The entry deadline is approaching for “Simply Steampunk,” a juried exhibition of kinetic art that runs next year at the Morris Museum in Morristown, New Jersey. The exhibition aims to showcase “the creative energy and vitality of kineticism while re-envisioning 19th century aesthetics combined with advances in machine technology,” according to the prospectus. “We intend to draw parallels of innovative engineering, design, and imagination of present-day artisans, while drawing comparisons to the technical ingenuity and functionality of a bygone era.” It’s the second of four exhibitions related to the museum’s Murtogh D. Guinness Collection of Mechanical Musical Instruments and Automata.

The deadline for applications is Thursday, September 20, 2018, but the organizers advise interested artists to send their submissions in advance. “Incomplete and late applications will not be considered,” they say. The exhibition runs March 15 to July 14, 2019. See the prospectus for more info.

Hartlepool in North East England will host its first-ever Steampunk Festival, Sept. 8 and 9 in the Hartlepool Borough Hall. Free daytime activities include live music, storytelling, magic performances and “retail therapy.” The Filthy Spectacula will headline the Steampunk Cabaret Concert on Saturday evening, which requires paid admission. The festival is underwritten by Hartlepool Borough Council. If it’s successful, it will become an annual event. See the Facebook page for more info.

The National Railway Museum in Port Adelaide, South Australia, will host the Adelaide Steampunk Festival, a “celebration of frivolity and festivity” featuring music, food, artists, costumes, a facial hair contest, and more. It’s slated for September 15 and 16, 2018 at the museum. Adult tickets cost AUD$15-$20 for a day pass and AUD$20-$25 for a weekend pass. Separate tickets are required for Lady Green’s High Tea, a murder mystery dinner and the Steampunk Festival Entropy Ball. See the Facebook page for more info.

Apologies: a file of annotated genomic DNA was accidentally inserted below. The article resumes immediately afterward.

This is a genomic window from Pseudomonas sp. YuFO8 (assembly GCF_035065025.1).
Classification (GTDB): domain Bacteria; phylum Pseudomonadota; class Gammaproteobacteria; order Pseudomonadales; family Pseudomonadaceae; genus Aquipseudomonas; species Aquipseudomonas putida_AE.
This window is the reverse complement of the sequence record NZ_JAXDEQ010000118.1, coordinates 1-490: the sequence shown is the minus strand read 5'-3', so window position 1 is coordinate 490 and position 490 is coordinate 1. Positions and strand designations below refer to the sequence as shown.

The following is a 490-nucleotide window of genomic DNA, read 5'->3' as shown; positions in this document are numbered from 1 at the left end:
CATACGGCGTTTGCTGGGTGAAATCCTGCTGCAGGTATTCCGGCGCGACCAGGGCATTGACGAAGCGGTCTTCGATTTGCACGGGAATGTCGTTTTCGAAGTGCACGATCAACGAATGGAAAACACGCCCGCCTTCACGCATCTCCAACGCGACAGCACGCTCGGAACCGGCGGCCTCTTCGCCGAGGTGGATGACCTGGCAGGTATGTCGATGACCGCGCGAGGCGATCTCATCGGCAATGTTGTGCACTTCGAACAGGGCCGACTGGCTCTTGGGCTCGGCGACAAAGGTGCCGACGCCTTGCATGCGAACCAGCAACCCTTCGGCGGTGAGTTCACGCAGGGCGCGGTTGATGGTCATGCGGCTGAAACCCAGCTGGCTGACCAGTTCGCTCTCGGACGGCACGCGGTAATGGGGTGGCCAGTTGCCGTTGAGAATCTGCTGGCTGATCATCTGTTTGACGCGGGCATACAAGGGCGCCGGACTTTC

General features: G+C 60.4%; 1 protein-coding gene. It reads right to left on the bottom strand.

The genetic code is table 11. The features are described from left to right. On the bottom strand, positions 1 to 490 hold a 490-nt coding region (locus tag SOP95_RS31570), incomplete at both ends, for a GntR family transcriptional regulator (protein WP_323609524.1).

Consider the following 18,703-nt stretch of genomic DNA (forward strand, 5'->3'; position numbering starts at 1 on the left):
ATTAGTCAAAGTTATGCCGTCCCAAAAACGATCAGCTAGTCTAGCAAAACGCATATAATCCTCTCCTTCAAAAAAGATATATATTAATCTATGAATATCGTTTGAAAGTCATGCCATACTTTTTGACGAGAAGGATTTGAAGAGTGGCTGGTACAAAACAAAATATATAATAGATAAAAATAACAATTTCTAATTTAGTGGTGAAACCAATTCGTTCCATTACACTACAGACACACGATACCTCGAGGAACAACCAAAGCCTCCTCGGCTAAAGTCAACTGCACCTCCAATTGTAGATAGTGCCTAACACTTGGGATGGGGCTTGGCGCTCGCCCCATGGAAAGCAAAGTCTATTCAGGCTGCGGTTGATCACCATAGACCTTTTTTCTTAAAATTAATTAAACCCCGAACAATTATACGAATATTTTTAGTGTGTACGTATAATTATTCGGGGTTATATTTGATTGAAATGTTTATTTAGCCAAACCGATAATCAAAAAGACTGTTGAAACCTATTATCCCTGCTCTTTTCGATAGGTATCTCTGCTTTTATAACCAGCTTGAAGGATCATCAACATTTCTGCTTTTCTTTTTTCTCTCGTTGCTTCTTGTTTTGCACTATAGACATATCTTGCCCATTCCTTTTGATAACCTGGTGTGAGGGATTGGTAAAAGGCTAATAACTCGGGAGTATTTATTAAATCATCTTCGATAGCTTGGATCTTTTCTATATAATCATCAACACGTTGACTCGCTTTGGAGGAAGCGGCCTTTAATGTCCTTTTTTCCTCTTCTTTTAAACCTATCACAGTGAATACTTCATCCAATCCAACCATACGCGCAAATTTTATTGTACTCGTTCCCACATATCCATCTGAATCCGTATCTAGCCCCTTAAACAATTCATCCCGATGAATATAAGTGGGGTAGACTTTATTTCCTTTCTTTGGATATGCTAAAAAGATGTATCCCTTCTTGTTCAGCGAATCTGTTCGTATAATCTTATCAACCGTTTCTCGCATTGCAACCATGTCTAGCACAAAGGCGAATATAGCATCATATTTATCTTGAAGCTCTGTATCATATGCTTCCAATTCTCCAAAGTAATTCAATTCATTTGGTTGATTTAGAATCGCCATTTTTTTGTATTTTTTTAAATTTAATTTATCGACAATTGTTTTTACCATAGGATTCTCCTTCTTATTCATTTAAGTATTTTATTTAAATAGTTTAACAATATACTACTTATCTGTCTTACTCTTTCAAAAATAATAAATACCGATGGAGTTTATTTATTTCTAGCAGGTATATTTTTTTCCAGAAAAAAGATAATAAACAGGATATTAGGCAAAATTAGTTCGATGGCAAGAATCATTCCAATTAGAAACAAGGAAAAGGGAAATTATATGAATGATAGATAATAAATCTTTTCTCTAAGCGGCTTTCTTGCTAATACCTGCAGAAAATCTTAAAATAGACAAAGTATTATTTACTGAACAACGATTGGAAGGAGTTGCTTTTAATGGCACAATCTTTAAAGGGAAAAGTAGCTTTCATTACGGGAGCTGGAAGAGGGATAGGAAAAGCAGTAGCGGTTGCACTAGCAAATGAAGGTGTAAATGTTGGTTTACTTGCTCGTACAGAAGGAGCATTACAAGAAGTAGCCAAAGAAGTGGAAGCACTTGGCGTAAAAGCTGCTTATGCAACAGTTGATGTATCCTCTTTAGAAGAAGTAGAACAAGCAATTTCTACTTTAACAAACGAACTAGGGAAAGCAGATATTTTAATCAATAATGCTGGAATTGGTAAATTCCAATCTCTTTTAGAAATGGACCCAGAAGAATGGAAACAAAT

Melissa Pagluica

Comic book artist Melissa Pagluica has launched a Kickstarter campaign for a trade paperback edition of Above the Clouds, a graphic novel that tells the intertwining stories of “a hero who must save a dying world, and a girl who must convince an author to finish what he has started.” She’s been showing chapters at comic book conventions and other events, and we encountered her work at the recent Bay Area Maker Faire in San Mateo. (It’s not steampunk, but some of her work is reminiscent of Art Nouveau.) The project launched on September 4, and she passed her $12,000 goal a day later. The campaign runs through Oct. 4. See the Kickstarter page and Above the Clouds website for more info.

Cut-out Games Studio is on Kickstarter with The Bolt Age, described as a “3D shooter game” with a “steampunk look.” The story involves William Bolt, a student of Nikola Tesla who uses unusual electrical weapons to battle various Lovecraftian creatures. The game will be available for PCs, PlayStation 4, and Xbox One. The campaign launched September 3 and seeks to raise $69,806 by Oct. 3. The developer is based in Valencia, Spain. See the Kickstarter page for more info.

Keko Chronicles: Origins is a family-friendly card game set in the “Fantasy/Steampunk” world of Nuggles. It’s designed for two to six players who take the roles of various characters. Game developer Kevin Bowden launched a Kickstarter campaign on July 30, seeking to raise $5000 by Sept. 23. See the Kickstarter page and game website for more info.

Charming Disaster is seeking Kickstarter funding for Spells + Rituals, the musical duo’s third album. They describe their inspirations as “the gothic humor of Edward Gorey and Tim Burton, the noir storytelling of Raymond Chandler, the murder ballads of the Americana tradition, and the dramatic flair of the cabaret.” The new album includes “songs about poison, witches, steampunk, monsters, the end of the world (again), and more.” The campaign launched on August 15 and runs through Sept. 14. They’ve already passed the $7500 goal. See the Kickstarter page and their website for more info.